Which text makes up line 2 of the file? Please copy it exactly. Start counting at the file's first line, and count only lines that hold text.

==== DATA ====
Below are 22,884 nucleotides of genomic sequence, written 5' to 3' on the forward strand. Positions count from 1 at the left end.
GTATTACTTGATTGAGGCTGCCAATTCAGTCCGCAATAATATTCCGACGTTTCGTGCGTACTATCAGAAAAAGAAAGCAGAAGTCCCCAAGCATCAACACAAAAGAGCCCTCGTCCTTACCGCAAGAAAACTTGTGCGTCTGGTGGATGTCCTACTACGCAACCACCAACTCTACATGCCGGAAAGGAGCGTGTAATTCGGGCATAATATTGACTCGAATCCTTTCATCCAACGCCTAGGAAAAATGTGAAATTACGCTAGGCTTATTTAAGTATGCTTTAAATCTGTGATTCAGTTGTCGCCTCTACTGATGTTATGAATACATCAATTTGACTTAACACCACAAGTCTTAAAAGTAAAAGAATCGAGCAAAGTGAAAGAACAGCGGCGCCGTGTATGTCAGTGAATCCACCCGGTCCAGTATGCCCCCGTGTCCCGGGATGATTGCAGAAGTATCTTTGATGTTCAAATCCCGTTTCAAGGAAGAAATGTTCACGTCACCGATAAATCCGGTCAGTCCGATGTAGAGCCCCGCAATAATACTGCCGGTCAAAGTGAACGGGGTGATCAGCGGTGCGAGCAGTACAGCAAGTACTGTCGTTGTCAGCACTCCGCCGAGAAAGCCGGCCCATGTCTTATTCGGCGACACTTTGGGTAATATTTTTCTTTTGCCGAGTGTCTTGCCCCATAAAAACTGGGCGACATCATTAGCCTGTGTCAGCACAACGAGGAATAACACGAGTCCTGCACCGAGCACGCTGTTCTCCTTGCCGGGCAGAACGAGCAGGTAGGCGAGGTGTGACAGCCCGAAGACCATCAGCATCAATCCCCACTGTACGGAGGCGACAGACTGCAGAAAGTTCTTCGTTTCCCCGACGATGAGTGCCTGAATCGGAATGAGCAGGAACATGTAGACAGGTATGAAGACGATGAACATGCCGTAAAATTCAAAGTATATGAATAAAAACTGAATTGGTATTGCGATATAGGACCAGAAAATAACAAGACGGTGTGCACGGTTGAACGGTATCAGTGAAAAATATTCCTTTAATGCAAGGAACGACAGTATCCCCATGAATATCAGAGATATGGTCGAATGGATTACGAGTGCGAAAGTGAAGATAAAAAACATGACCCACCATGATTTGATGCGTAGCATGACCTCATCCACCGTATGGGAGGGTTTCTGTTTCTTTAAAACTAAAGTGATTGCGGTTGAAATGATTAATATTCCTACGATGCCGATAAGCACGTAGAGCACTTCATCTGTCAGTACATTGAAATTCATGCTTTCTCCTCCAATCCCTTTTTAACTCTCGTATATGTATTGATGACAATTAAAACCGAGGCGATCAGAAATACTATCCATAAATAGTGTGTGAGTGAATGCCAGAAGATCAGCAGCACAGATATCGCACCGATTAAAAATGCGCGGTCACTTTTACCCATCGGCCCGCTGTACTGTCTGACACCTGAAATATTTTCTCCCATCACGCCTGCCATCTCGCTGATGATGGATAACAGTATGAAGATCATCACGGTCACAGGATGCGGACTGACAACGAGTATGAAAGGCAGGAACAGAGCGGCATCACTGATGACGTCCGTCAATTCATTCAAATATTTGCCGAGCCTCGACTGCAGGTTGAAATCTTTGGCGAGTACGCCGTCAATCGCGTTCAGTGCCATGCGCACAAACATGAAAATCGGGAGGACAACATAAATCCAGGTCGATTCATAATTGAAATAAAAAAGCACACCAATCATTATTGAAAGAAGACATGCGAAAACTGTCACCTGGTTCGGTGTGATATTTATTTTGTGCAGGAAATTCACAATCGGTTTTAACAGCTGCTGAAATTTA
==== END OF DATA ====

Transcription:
GTATTACTTGATTGAGGCTGCCAATTCAGTCCGCAATAATATTCCGACGTTTCGTGCGTACTATCAGAAAAAGAAAGCAGAAGTCCCCAAGCATCAACACAAAAGAGCCCTCGTCCTTACCGCAAGAAAACTTGTGCGTCTGGTGGATGTCCTACTACGCAACCACCAACTCTACATGCCGGAAAGGAGCGTGTAATTCGGGCATAATATTGACTCGAATCCTTTCATCCAACGCCTAGGAAAAATGTGAAATTACGCTAGGCTTATTTAAGTATGCTTTAAATCTGTGATTCAGTTGTCGCCTCTACTGATGTTATGAATACATCAATTTGACTTAACACCACAAGTCTTAAAAGTAAAAGAATCGAGCAAAGTGAAAGAACAGCGGCGCCGTGTATGTCAGTGAATCCACCCGGTCCAGTATGCCCCCGTGTCCCGGGATGATTGCAGAAGTATCTTTGATGTTCAAATCCCGTTTCAAGGAAGAAATGTTCACGTCACCGATAAATCCGGTCAGTCCGATGTAGAGCCCCGCAATAATACTGCCGGTCAAAGTGAACGGGGTGATCAGCGGTGCGAGCAGTACAGCAAGTACTGTCGTTGTCAGCACTCCGCCGAGAAAGCCGGCCCATGTCTTATTCGGCGACACTTTGGGTAATATTTTTCTTTTGCCGAGTGTCTTGCCCCATAAAAACTGGGCGACATCATTAGCCTGTGTCAGCACAACGAGGAATAACACGAGTCCTGCACCGAGCACGCTGTTCTCCTTGCCGGGCAGAACGAGCAGGTAGGCGAGGTGTGACAGCCCGAAGACCATCAGCATCAATCCCCACTGTACGGAGGCGACAGACTGCAGAAAGTTCTTCGTTTCCCCGACGATGAGTGCCTGAATCGGAATGAGCAGGAACATGTAGACAGGTATGAAGACGATGAACATGCCGTAAAATTCAAAGTATATGAATAAAAACTGAATTGGTATTGCGATATAGGACCAGAAAATAACAAGACGGTGTGCACGGTTGAACGGTATCAGTGAAAAATATTCCTTTAATGCAAGGAACGACAGTATCCCCATGAATATCAGAGATATGGTCGAATGGATTACGAGTGCGAAAGTGAAGATAAAAAACATGACCCACCATGATTTGATGCGTAGCATGACCTCATCCACCGTATGGGAGGGTTTCTGTTTCTTTAAAACTAAAGTGATTGCGGTTGAAATGATTAATATTCCTACGATGCCGATAAGCACGTAGAGCACTTCATCTGTCAGTACATTGAAATTCATGCTTTCTCCTCCAATCCCTTTTTAACTCTCGTATATGTATTGATGACAATTAAAACCGAGGCGATCAGAAATACTATCCATAAATAGTGTGTGAGTGAATGCCAGAAGATCAGCAGCACAGATATCGCACCGATTAAAAATGCGCGGTCACTTTTACCCATCGGCCCGCTGTACTGTCTGACACCTGAAATATTTTCTCCCATCACGCCTGCCATCTCGCTGATGATGGATAACAGTATGAAGATCATCACGGTCACAGGATGCGGACTGACAACGAGTATGAAAGGCAGGAACAGAGCGGCATCACTGATGACGTCCGTCAATTCATTCAAATATTTGCCGAGCCTCGACTGCAGGTTGAAATCTTTGGCGAGTACGCCGTCAATCGCGTTCAGTGCCATGCGCACAAACATGAAAATCGGGAGGACAACATAAATCCAGGTCGATTCATAATTGAAATAAAAAAGCACACCAATCATTATTGAAAGAAGACATGCGAAAACTGTCACCTGGTTCGGTGTGATATTTATTTTGTGCAGGAAATTCACAATCGGTTTTAACAGCTGCTGAAATTTA